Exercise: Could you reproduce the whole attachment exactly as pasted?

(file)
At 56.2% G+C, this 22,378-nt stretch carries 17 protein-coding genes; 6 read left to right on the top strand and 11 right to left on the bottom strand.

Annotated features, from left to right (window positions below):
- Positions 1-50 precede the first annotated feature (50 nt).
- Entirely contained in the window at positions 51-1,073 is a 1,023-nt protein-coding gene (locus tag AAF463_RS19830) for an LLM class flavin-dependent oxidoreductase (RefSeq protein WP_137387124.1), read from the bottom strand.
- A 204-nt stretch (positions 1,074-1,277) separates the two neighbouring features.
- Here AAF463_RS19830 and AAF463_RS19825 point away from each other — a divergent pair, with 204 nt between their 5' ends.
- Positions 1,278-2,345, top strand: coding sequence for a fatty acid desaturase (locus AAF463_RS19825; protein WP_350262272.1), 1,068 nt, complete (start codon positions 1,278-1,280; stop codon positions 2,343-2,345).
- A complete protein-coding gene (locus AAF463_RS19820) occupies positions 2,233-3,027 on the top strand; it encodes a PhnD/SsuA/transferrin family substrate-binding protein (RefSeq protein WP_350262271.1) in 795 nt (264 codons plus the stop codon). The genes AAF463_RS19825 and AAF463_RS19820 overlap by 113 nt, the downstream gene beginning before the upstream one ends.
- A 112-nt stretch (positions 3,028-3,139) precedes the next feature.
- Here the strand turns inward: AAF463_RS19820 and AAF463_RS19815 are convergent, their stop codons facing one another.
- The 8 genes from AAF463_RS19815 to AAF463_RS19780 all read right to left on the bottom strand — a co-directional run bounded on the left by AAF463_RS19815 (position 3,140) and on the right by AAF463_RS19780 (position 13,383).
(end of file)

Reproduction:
At 56.2% G+C, this 22,378-nt stretch carries 17 protein-coding genes; 6 read left to right on the top strand and 11 right to left on the bottom strand.

Annotated features, from left to right (window positions below):
- Positions 1-50 precede the first annotated feature (50 nt).
- Entirely contained in the window at positions 51-1,073 is a 1,023-nt protein-coding gene (locus tag AAF463_RS19830) for an LLM class flavin-dependent oxidoreductase (RefSeq protein WP_137387124.1), read from the bottom strand.
- A 204-nt stretch (positions 1,074-1,277) separates the two neighbouring features.
- Here AAF463_RS19830 and AAF463_RS19825 point away from each other — a divergent pair, with 204 nt between their 5' ends.
- Positions 1,278-2,345, top strand: coding sequence for a fatty acid desaturase (locus AAF463_RS19825; protein WP_350262272.1), 1,068 nt, complete (start codon positions 1,278-1,280; stop codon positions 2,343-2,345).
- A complete protein-coding gene (locus AAF463_RS19820) occupies positions 2,233-3,027 on the top strand; it encodes a PhnD/SsuA/transferrin family substrate-binding protein (RefSeq protein WP_350262271.1) in 795 nt (264 codons plus the stop codon). The genes AAF463_RS19825 and AAF463_RS19820 overlap by 113 nt, the downstream gene beginning before the upstream one ends.
- A 112-nt stretch (positions 3,028-3,139) precedes the next feature.
- Here the strand turns inward: AAF463_RS19820 and AAF463_RS19815 are convergent, their stop codons facing one another.
- The 8 genes from AAF463_RS19815 to AAF463_RS19780 all read right to left on the bottom strand — a co-directional run bounded on the left by AAF463_RS19815 (position 3,140) and on the right by AAF463_RS19780 (position 13,383).